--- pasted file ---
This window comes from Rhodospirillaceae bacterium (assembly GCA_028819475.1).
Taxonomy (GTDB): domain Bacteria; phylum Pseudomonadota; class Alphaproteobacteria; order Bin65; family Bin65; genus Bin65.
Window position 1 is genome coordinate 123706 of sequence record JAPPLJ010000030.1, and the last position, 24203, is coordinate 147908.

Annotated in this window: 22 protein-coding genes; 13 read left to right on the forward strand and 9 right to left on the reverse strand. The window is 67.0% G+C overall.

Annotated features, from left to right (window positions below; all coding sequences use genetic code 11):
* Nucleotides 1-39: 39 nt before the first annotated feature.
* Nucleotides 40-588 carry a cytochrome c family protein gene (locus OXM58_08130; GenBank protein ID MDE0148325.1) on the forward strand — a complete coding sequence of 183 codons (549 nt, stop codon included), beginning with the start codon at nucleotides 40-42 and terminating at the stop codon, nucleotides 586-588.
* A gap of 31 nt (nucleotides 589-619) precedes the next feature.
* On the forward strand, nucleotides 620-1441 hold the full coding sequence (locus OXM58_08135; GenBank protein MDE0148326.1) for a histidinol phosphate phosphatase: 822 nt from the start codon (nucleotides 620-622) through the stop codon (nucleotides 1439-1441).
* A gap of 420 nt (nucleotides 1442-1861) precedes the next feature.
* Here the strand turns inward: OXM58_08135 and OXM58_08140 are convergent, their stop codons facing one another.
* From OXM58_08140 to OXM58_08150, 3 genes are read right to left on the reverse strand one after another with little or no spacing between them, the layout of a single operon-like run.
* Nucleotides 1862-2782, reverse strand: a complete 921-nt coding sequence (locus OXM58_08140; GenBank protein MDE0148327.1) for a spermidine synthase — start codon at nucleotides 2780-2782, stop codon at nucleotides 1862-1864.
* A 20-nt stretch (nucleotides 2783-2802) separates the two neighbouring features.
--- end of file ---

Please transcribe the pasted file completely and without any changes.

This window comes from Rhodospirillaceae bacterium (assembly GCA_028819475.1).
Taxonomy (GTDB): domain Bacteria; phylum Pseudomonadota; class Alphaproteobacteria; order Bin65; family Bin65; genus Bin65.
Window position 1 is genome coordinate 123706 of sequence record JAPPLJ010000030.1, and the last position, 24203, is coordinate 147908.

Annotated in this window: 22 protein-coding genes; 13 read left to right on the forward strand and 9 right to left on the reverse strand. The window is 67.0% G+C overall.

Annotated features, from left to right (window positions below; all coding sequences use genetic code 11):
* Nucleotides 1-39: 39 nt before the first annotated feature.
* Nucleotides 40-588 carry a cytochrome c family protein gene (locus OXM58_08130; GenBank protein ID MDE0148325.1) on the forward strand — a complete coding sequence of 183 codons (549 nt, stop codon included), beginning with the start codon at nucleotides 40-42 and terminating at the stop codon, nucleotides 586-588.
* A gap of 31 nt (nucleotides 589-619) precedes the next feature.
* On the forward strand, nucleotides 620-1441 hold the full coding sequence (locus OXM58_08135; GenBank protein MDE0148326.1) for a histidinol phosphate phosphatase: 822 nt from the start codon (nucleotides 620-622) through the stop codon (nucleotides 1439-1441).
* A gap of 420 nt (nucleotides 1442-1861) precedes the next feature.
* Here the strand turns inward: OXM58_08135 and OXM58_08140 are convergent, their stop codons facing one another.
* From OXM58_08140 to OXM58_08150, 3 genes are read right to left on the reverse strand one after another with little or no spacing between them, the layout of a single operon-like run.
* Nucleotides 1862-2782, reverse strand: a complete 921-nt coding sequence (locus OXM58_08140; GenBank protein MDE0148327.1) for a spermidine synthase — start codon at nucleotides 2780-2782, stop codon at nucleotides 1862-1864.
* A 20-nt stretch (nucleotides 2783-2802) separates the two neighbouring features.